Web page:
Today, after finishing work, I walked to the tram stop. As usual, I checked the app on my phone to see how long my wait might be; I was only slightly perturbed when I saw it would be thirteen minutes. It was around then that I noticed there was an urgent message from the private tram provider noting a disruption to the service along St Kilda Road. I looked down the tracks and saw not a single tram in the distance.
This could be a problem.
Ever since starting work, I have been able to either pick the kids up from school, or be in the house when they arrive after dawdling home. I wasn’t going to pull it off today. I rang a friend from the school mum network but got no answer. I then called the school and left a message with the front office staff to take to my kids: ‘Mum won’t be home when you get there. Remember the alarm is switched on. The code is…’
Feeling slightly better, I waited. And waited. No further word about the disruption. Still no trams in sight.
My phone rang, it was my school mum friend, seeing a missed call and checking to see what she could do to help. I explained the problem and told her I’d been able to get a note to the kids, and they should be fine. Hubster and I had briefed them, in case anything like this happened. A few minutes later, I received a text message from her: a photo of my kids, with a text saying they’re fine and on their way home.
Ten minutes later, there was still no sign of a tram. Another waiting passenger, who’d struck up a conversation with me during our wait, asked if I wanted to share a taxi, given we were going in a similar direction. I nodded. She hailed a oncoming taxi and we hopped in. Ten minutes later, the taxi driver dropped me off near my house, I bade farewell to my travelling companion, and walked the short distance home.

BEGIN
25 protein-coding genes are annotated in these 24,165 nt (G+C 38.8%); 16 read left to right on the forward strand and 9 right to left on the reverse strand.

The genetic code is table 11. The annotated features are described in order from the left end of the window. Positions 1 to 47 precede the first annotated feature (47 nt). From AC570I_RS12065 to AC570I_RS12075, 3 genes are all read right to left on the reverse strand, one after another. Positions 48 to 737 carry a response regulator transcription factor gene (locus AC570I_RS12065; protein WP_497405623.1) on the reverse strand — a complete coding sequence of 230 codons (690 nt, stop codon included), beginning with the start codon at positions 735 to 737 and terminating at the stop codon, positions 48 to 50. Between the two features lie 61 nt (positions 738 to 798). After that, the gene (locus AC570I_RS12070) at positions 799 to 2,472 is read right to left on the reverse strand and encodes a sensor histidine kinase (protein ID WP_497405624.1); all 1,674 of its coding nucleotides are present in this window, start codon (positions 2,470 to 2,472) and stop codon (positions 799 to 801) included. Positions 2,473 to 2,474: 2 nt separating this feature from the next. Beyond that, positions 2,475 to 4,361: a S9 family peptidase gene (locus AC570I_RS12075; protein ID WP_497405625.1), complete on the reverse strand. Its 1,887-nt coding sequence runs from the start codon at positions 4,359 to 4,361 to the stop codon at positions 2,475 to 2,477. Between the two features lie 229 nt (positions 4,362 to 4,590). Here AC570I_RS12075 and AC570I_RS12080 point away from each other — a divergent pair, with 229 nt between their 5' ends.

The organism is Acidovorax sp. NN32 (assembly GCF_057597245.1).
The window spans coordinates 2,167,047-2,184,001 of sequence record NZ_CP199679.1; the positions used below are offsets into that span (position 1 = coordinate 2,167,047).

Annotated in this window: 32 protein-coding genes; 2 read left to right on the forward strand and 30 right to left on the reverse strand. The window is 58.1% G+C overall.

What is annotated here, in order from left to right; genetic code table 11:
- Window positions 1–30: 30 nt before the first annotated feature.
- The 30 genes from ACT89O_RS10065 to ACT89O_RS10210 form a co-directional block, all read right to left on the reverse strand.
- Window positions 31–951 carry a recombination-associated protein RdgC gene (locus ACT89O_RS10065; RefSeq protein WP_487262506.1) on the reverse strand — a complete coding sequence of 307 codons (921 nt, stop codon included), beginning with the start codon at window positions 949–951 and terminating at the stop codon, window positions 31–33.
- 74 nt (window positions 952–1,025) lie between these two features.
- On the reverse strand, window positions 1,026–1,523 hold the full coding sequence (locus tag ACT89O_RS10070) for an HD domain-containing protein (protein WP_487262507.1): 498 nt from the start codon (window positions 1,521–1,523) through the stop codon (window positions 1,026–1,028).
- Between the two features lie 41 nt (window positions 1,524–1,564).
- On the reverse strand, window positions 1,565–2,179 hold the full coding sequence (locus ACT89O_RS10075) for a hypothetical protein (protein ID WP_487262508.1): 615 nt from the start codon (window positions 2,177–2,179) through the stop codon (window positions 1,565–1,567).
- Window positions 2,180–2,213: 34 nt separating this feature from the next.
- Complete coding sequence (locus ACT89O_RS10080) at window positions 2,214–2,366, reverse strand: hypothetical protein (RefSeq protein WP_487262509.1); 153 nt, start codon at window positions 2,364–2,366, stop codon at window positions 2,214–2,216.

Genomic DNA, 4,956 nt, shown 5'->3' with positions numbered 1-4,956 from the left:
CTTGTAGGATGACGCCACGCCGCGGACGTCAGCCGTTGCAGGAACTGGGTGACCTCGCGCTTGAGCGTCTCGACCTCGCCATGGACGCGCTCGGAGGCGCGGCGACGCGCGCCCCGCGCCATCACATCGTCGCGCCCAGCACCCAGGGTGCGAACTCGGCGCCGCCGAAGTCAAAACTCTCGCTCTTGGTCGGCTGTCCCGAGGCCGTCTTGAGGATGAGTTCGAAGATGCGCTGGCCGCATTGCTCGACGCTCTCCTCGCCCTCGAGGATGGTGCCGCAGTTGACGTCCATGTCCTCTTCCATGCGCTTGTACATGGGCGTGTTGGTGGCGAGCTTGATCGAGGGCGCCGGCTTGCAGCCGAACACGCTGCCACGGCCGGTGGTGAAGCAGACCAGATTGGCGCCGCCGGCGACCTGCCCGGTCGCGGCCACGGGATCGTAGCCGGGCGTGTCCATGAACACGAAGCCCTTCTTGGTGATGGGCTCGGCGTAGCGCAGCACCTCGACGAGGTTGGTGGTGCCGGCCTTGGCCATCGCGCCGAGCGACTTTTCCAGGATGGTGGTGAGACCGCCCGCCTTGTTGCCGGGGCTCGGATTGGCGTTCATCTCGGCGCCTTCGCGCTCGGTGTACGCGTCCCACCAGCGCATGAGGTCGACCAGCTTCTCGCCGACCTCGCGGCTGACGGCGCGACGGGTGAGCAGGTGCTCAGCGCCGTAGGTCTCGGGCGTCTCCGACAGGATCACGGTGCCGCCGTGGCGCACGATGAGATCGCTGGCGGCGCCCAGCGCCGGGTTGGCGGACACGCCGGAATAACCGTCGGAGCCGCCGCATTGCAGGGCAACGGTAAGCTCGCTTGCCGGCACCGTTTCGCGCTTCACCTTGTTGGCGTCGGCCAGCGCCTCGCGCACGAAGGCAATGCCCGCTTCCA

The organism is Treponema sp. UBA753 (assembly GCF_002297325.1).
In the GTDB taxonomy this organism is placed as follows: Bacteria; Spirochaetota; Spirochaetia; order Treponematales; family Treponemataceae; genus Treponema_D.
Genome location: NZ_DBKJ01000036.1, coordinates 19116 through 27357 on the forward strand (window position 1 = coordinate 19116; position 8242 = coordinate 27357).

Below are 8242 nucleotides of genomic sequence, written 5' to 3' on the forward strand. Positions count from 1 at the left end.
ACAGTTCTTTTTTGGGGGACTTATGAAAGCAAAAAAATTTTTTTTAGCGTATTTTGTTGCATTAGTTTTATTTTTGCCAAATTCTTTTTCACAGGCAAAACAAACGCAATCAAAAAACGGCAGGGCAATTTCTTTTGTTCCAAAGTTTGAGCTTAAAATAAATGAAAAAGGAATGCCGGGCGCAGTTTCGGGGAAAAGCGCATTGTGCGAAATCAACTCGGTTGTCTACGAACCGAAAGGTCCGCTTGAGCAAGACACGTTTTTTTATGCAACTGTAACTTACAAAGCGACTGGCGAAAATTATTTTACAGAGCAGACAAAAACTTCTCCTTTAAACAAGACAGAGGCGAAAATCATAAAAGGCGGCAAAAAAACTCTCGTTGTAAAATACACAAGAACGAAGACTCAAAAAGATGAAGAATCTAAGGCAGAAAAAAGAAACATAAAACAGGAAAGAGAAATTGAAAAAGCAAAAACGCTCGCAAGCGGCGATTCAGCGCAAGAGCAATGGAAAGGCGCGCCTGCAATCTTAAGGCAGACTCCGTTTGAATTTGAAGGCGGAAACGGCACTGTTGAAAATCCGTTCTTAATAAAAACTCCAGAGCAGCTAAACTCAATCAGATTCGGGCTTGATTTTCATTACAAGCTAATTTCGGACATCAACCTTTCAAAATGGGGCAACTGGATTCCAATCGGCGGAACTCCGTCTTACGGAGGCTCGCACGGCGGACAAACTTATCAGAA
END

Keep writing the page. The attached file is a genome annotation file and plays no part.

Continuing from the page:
I arrived to find my three cherubs safe and sound in the house. I hadn’t even got myself properly inside before they asked about a snack! Situation normal.
I’m feeling many tender thoughts right now. I’m overwhelmed with love and admiration for my children, who handled the whole incident with aplomb and as if it wasn’t an incident at all. I’m appreciative of the school mum network; someone is always there who can be relied on to look after or watch over my kids, if need be. And of course, that is reciprocated. I’m proud of my kids’ school and I can relax in the knowledge that the staff, both teaching and admin-based, care for my kids. I’m content; most of the time, strangers are kind and willing to reach out.
A garbled, rushed post today, but the sentiment is there. Try a little tenderness!